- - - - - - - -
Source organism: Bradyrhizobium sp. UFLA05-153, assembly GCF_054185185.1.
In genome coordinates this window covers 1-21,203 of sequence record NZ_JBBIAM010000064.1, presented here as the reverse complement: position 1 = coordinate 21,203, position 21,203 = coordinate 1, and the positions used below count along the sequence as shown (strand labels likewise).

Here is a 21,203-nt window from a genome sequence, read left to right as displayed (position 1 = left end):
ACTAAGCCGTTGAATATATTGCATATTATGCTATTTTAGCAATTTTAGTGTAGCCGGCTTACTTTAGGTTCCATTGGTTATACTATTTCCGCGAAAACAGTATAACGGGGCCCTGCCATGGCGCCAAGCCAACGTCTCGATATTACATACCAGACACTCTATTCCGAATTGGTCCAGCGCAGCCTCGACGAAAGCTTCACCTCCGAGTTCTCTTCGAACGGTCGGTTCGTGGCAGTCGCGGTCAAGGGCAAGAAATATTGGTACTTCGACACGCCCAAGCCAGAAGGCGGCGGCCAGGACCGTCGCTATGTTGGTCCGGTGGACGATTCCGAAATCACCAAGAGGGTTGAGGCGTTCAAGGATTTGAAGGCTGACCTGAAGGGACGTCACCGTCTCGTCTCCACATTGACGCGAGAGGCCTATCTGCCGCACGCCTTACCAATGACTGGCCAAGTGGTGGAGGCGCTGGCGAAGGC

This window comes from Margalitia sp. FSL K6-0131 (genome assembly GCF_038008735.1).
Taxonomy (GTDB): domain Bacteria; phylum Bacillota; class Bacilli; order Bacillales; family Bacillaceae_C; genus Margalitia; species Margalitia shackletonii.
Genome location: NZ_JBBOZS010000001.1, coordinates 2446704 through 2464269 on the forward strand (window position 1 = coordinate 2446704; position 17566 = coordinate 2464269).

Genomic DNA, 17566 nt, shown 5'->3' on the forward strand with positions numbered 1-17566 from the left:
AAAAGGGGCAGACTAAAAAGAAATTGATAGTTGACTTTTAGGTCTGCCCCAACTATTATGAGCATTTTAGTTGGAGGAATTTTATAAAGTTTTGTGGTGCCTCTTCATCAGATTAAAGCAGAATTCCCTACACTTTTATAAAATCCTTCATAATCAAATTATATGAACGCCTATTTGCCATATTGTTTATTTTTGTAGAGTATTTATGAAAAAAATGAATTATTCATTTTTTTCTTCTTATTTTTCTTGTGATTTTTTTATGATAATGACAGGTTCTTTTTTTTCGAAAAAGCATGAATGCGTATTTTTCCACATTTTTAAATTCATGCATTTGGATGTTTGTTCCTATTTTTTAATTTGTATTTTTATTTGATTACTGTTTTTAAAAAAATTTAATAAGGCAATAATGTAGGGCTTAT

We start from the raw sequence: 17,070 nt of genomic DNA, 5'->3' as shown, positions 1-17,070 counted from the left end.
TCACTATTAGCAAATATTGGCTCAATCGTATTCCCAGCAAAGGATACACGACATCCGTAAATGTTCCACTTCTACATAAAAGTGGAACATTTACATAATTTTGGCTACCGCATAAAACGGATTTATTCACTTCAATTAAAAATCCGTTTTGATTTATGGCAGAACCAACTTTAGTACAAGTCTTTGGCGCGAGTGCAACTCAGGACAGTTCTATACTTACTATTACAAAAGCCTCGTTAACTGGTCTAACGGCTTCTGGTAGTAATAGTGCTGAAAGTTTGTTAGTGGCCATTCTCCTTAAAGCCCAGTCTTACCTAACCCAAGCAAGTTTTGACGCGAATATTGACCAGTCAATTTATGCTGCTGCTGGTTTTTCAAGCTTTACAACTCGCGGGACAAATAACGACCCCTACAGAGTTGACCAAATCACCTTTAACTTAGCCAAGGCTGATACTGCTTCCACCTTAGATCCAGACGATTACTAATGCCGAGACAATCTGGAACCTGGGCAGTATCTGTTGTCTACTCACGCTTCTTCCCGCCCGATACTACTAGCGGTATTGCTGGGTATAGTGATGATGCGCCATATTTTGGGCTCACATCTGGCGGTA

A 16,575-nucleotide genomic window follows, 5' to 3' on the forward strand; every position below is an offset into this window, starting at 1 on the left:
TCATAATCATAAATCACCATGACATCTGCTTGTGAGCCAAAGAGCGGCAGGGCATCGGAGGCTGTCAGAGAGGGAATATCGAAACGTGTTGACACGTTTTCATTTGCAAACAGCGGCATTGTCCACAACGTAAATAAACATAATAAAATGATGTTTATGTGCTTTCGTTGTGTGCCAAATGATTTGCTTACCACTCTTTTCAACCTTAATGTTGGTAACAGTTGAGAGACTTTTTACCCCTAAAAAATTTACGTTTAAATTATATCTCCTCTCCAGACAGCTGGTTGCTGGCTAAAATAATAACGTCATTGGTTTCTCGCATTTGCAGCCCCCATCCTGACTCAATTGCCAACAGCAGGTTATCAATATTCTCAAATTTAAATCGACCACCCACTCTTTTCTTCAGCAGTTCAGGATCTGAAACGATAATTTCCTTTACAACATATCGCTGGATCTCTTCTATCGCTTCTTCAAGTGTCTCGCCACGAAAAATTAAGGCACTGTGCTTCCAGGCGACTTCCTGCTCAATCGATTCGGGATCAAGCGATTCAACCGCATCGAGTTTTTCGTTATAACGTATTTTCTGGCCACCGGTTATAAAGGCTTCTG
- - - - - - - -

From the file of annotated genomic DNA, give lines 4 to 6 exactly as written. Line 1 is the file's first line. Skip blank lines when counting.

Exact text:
ACTAAGCCGTTGAATATATTGCATATTATGCTATTTTAGCAATTTTAGTGTAGCCGGCTTACTTTAGGTTCCATTGGTTATACTATTTCCGCGAAAACAGTATAACGGGGCCCTGCCATGGCGCCAAGCCAACGTCTCGATATTACATACCAGACACTCTATTCCGAATTGGTCCAGCGCAGCCTCGACGAAAGCTTCACCTCCGAGTTCTCTTCGAACGGTCGGTTCGTGGCAGTCGCGGTCAAGGGCAAGAAATATTGGTACTTCGACACGCCCAAGCCAGAAGGCGGCGGCCAGGACCGTCGCTATGTTGGTCCGGTGGACGATTCCGAAATCACCAAGAGGGTTGAGGCGTTCAAGGATTTGAAGGCTGACCTGAAGGGACGTCACCGTCTCGTCTCCACATTGACGCGAGAGGCCTATCTGCCGCACGCCTTACCAATGACTGGCCAAGTGGTGGAGGCGCTGGCGAAGGC

This window comes from Margalitia sp. FSL K6-0131 (genome assembly GCF_038008735.1).
Taxonomy (GTDB): domain Bacteria; phylum Bacillota; class Bacilli; order Bacillales; family Bacillaceae_C; genus Margalitia; species Margalitia shackletonii.